Every child needs a hero. Most of them adopt a favorite cartoon superhero to fill this role, but Wyatt doesn't see broadcast television yet, so he has had to look for his elsewhere: Wyatt's hero is the Statue of Liberty.
"Welcome," he proclaims solemnly, holding his imaginary torch aloft and clutching his imaginary tablet in the other -- I always thought it was a book she held, if I thought of it at all, but no: the Statue of Liberty holds a tablet, upon which the date of the signing of the Declaration of Independence is engraved in Roman numerals. A few days of this and all you have to do is raise one hand in the air and look solemn to elicit a happy smile.
He has one of those foam Statue of Liberty hats, in which adults look so silly -- Wyatt's adorable in it, of course.
He has several picture books about the statue, and his parents took him for a ride on the Staten Island Ferry (an even greater New York bargain than it used to be, now that it's free) to get a good look. When he's older, a trip to Ellis Island is certainly in the game plan.
On his aunt's trampoline this summer, he choreographed a special Statue of Liberty jump, bouncing up and down with his imaginary torch held high in one hand and his imaginary tablet in the other.
For his third birthday, we got him a metal coin bank in the shape of his friend.
On the Fourth of July, we made cookies in the shape of the statue and iced them in an appropriate copper oxide green, like her patina. He and his mother took the cookies to the fire station around the corner as an Independence Day gift -- a post-9/11 child with no memory of the attack, Wyatt nonetheless shares the tenderness all New Yorkers feel for firefighters.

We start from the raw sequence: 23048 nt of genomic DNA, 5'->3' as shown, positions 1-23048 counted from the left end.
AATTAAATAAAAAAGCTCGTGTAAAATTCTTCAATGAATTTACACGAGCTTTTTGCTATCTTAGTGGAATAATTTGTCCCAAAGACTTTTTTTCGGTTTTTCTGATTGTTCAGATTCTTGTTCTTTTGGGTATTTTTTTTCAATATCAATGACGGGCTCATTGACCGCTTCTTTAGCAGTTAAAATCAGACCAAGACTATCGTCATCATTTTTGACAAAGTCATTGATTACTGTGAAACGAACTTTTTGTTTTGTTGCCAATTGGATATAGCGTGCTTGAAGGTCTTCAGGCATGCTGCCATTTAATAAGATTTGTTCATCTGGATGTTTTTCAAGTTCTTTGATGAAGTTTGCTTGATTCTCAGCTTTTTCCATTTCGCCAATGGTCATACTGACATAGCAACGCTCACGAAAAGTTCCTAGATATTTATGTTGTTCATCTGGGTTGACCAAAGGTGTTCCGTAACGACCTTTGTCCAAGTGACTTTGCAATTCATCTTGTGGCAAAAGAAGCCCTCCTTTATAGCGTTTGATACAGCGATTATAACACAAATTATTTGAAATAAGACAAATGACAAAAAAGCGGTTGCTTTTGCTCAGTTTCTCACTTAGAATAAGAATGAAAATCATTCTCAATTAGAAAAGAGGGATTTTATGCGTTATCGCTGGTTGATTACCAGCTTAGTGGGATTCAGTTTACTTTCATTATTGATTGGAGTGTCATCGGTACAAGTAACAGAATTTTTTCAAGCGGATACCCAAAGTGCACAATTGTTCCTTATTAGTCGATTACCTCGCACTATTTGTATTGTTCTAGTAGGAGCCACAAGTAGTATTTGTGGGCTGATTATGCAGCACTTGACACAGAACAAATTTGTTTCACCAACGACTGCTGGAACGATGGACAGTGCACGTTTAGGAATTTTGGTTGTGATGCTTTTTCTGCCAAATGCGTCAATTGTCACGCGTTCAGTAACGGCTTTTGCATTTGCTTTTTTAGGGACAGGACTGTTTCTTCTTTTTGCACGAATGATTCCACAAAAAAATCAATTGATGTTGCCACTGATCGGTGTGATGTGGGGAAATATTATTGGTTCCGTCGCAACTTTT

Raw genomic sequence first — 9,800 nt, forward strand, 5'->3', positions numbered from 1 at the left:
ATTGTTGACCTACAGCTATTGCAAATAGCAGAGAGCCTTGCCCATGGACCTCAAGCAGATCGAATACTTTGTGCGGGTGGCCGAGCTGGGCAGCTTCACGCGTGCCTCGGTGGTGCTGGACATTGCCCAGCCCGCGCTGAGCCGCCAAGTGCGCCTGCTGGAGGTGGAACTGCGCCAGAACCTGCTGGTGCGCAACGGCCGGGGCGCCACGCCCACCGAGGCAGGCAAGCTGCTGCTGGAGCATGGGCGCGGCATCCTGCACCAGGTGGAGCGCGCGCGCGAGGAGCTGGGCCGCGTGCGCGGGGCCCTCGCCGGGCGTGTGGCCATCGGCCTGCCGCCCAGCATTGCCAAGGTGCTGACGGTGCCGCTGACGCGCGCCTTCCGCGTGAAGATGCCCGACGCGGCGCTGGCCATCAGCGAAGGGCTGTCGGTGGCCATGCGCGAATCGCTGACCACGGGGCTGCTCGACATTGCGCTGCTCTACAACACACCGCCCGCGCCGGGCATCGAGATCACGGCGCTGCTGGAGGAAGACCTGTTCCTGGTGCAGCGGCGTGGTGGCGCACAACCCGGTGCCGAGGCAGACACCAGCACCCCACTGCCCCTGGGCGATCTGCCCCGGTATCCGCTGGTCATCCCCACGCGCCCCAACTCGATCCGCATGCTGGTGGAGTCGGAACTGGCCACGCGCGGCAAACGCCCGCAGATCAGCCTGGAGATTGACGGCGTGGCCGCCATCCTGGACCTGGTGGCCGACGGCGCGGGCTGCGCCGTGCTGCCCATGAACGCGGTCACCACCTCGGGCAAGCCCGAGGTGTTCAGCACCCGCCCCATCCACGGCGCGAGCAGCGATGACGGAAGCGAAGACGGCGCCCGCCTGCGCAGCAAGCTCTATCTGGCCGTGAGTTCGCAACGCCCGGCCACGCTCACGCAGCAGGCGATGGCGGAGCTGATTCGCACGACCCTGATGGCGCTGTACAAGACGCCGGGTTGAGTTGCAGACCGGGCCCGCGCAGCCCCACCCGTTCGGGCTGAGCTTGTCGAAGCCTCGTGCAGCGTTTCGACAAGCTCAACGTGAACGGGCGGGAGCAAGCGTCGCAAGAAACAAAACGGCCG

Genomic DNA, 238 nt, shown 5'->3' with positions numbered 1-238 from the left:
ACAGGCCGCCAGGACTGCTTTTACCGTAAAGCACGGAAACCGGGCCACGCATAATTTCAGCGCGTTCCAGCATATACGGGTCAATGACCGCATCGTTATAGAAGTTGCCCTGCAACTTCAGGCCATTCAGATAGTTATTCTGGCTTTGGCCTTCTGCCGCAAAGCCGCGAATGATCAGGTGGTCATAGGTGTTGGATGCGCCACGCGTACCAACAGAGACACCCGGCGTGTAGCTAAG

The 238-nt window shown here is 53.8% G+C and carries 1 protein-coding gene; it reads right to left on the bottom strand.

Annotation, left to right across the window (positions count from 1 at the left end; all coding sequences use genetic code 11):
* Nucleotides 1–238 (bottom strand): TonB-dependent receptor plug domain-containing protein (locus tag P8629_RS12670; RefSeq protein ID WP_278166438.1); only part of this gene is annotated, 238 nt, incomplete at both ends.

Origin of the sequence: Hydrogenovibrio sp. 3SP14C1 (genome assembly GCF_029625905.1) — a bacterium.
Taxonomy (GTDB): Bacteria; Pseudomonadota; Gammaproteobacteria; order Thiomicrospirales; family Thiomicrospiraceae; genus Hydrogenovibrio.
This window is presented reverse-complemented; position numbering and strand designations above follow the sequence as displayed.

First it was airplanes he adored: he lives along the approaches to both JFK and La Guardia, and at eighteen months could spot one before any of the rest of us saw it coming. Then he fell in love with construction equipment: big diggers, he called them, and tall cranes. Also garbage trucks and, of course, fire trucks -- anything on wheels, basically: "We could play with some vehicles, Mamo," he says, and my wordsmith's heart swells with admiration at his use of the term. He went through a baboon stage after seeing some at the zoo, and he still likes them. His father, who works in advertising and understands its power, has deleted the commercials from a few cooking shows so Wyatt can watch people mix, chop and flambé things. He dabbles in dinosaurs, which are sort of like construction equipment: large, slow-moving, powerful -- I believe that devotion to dinosaurs usually peaks at about four, so we'll probably be hearing more about them soon. And Thomas the Tank Engine is the great love of the moment, along with all other trains.
Wyatt doesn't desert his old loves as he moves on to the next delight. He still appreciates a good garbage truck, even as the anthropomorphic trains of Sodor Island line up in increasing number in his imagination. Liking something doesn't have to mean disliking something else. I hope he remembers that. So many people forget, as they get older. So many of us just wear out our welcome.
Want to see Wyatt's latest love on YouTube? "Thomas Comes To Breakfast" is as good an episode to start with as any. Ringo Starr narrates: www.youtube.com/watch?v=74tWhnip77k.
To see photos of Wyatt, his friend Liberty, Grandpa Q and others, visit today's Hodgepodge: http://geraniumfarmhodgepodge.blogspot.com/2011/09/pictures-to-go-with-emo.html.